Did Psychology Change Human Thinking?

The Most Important Problem in Science and Philosophy

We’ve spoken before about the Enlightenment Gap. We’re going to speak about it again from a new perspective — as I believe it’s the single most important problem in Western Civilization.

Until the advent of science there was no separation of “Ought” and “Is.” If something occurred then it must have been morally correct because authorities like the Church, the King, or God made it so.

“Modern science took off during the Enlightenment and changed the world. Science differed from philosophy in that it did not presuppose how nature must be, as the early philosophers tended to do, but instead scientists “got up out of their armchairs” and asked questions and gathered data about how the universe actually behaved. Observation, measurement, and experimentation became the sine qua non of the scientific enterprise, and this has continued into the present day.” — Gregg Henriques, Psychology Today

With this split we gained a tremendous amount. We are now able to observe the world as it is.

On certain levels this enables us to more effectively shift between our “ought” and “is” hats. For example, before we were able to discover germ theory (is) we were unable to properly treat certain diseases (ought). Learning about germ theory does not presuppose one will cure diseases with that knowledge, but doctors and medical scientists decided they ought to do so.

On other levels science and philosophy have led to a deep split in our epistemology. We call this the Enlightenment Gap. The reason for this gap is because Science is a fundamentally epistemological field. It almost exclusively has to do with understanding what we can know (using one particular method of sensemaking).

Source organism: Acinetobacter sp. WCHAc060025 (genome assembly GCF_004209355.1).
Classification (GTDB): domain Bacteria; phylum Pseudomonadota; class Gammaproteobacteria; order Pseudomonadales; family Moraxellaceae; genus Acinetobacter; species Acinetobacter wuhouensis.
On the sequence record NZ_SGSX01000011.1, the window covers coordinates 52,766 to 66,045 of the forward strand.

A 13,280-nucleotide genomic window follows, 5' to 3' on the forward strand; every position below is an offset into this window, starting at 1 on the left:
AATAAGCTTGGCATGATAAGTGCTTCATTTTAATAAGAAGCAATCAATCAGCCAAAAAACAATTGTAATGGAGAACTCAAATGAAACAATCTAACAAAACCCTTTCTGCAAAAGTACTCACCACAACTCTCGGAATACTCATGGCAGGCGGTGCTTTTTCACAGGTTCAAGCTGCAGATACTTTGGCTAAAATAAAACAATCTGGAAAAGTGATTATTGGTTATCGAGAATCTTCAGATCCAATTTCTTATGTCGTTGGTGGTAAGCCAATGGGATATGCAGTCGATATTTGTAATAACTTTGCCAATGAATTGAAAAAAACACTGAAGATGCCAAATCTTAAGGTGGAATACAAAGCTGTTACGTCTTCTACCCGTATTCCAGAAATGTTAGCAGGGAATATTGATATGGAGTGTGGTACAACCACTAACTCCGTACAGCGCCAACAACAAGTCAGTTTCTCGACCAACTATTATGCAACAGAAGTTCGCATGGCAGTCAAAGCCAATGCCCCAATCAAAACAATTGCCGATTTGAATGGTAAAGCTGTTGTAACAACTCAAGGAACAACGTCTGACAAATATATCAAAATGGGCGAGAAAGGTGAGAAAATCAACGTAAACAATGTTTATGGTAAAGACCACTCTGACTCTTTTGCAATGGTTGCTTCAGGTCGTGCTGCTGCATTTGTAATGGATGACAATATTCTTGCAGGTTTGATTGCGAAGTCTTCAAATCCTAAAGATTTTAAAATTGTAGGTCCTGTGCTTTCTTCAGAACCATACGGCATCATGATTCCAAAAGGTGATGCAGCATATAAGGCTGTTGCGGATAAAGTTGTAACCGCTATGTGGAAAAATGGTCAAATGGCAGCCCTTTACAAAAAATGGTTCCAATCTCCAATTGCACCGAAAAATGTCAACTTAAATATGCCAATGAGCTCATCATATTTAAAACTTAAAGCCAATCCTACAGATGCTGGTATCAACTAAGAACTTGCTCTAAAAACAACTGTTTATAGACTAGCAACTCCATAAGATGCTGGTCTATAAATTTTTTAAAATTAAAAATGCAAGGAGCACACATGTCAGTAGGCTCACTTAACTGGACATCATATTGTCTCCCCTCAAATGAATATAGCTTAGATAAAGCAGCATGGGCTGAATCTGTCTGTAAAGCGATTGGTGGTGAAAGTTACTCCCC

Philosophy is a much larger field than this. Philosophy encompasses Metaphysics (what is real, religion goes here), Epistemology (what is true, science goes here), Aesthetics (what is beautiful and valuable, art goes here) and Ethics (what is good, politics goes here).

When we allow science (epistemology) to inform our ethics we are making several errors:

1. Assuming the same laws that govern lower sciences like physics and chemistry will apply to inter-personal affairs

2. We are skipping metaphysics and aesthetics. Aesthetics in particular is a nasty step to skip — without determining what it is we value we can not act in ethical accordance with that highest value.

3. We are supposing the scientific method of sensemaking has a 1:1 correlation to ethics. In reality, this puts us back in the “law of the jungle” where it’s “might makes right.” If we do not go through the entire intellectual process to determine what is right then we will simply have a feedback loop of curiosities/desires and scientific experiments. We will be curious about something because we desire it — we will experiment until we find some facts about it, and then follow our curiosities from there. It’s an amoral mode of operating that allows people with the most force and resources behind their curiosities to dictate what truths we discover and how we utilize those truths.

To move forward I believe we will need to accomplish 2 tasks:

  1. We must understand how emergent complexities of culture, economies of scale and interpersonal behavior relate to other fields of scientific inquiry like physics.
  2. We must come to terms with the unique difficulty of using the scientific method to make truth claims about these emergent complexities due to what Gregg Henriques calls the “double hermeneutic”

We shall tackle task #2 first, then work back to #1. To put it simply, we will have much difficulty trying to study the social sciences because we can not be objective about ourselves and our cultures. We also have to acknowledge that the social sciences — particularly psychology — alter humanity itself.

How Psychology Has Changed Human Consciousness

Within societies exposed to it, the field of psychology has fundamentally altered the psychology of human beings. We’ll use

Sigmund Freud’s work to demonstrate this point.